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Parents naming thier Kids Stupid names


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In the book "Freakenomics" they cover the whole name-as-impediment-to-job thing and discovered it wasn't true. Hiring managers don't really care what your name is so long as you show up on time. And since most kids have odd names these days it doesn't matter to them, kids will be cruel or not depending on their nature/nurture. I wanted to name my son Silas Gunnar, but my wife was afraid that "The DaVinci Code" would catch on and Silas would equate somehow with Scrooge or Vader. We went with Patrick Scott, so he'll have 'Fat Pat' or 'Snotty' to deal with.

Also, my wife is a high scool teacher, and is getting really tired of all the Brittany's and Amber's in her classes. I tell her to wait it out for the nexrt wave in trendy names.

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Hey. My son's called Ash. Well, Ashton. Ashton Josiah. I really like that. First name was just the only one we could think of that we liked (and we thought loooooong), second is for my mother's dad. My daughter is Evelyn Adelle, but we shorten it to Evie (Eevee, unlike my dad's mother for whom she was named, whose name got shortened to Ev, "Evv")

 

My name and my father's name mainly alternate back through an unknown number of generations in his family. Weird thing is he had no idea at the time of my naming. I wasn't going to call my kid "Hugh" though.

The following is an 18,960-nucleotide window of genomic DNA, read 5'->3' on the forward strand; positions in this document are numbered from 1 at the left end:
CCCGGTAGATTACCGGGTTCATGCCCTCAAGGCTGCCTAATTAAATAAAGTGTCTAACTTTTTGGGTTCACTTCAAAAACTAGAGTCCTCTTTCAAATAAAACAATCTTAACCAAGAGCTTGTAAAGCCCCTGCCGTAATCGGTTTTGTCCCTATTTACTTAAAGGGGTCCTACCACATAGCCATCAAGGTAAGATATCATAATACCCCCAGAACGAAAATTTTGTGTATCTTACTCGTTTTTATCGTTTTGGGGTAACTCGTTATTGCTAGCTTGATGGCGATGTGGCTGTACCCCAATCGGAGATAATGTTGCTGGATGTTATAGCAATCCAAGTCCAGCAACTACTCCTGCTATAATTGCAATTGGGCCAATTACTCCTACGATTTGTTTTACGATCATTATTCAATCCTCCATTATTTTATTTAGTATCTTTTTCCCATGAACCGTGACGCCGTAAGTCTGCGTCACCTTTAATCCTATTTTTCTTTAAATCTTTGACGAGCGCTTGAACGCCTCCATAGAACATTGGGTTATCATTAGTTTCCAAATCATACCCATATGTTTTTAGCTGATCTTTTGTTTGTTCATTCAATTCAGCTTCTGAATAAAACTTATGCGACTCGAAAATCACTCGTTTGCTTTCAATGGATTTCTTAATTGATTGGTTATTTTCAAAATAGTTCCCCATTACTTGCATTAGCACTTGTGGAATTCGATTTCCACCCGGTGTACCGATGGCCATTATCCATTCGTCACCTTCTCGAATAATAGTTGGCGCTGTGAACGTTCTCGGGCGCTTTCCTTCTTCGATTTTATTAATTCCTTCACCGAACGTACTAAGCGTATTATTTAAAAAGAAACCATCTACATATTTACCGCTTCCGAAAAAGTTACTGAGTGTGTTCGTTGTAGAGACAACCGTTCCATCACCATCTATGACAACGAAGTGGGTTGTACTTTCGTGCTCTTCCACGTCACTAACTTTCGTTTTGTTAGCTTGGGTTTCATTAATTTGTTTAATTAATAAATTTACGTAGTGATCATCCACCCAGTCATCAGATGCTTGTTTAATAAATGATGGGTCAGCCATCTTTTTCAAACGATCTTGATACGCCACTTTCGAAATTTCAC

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As a person from a country that regulates names in the extreme*, I can tell you that the ingenuity of parents who want to give their kids "funny names" can circumvent any legislation. You simply alter your last name so that the first + last name combination is "funny".

 

"Funny" combos I've encountered:

Mark Krell ("mackerel fish")

Steen Aldermand ("Stone age man")

 

*) When chosing a name for your kid you can chose a name from the pre-approved list or send an application in requesting a name not on the list. The list contains all the stripper names BTW. Getting a custom name approved is also pretty much automatic if you don't try superman, 4real, satan or similar stuff. A couple got Christophpher approved some years back which took a little while.

Grown ups can change their own names freely.

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I went to school with a Jim Beam and a Mark Doobie. Mark's parents were stuck no matter what they did but Jim's needed a smack upside the head.

 

And then there was the Thyng family. Pronounced "thing'. They named a child Harold.

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My wife is an elementary school teacher, so the names options are a constant source of humor for us.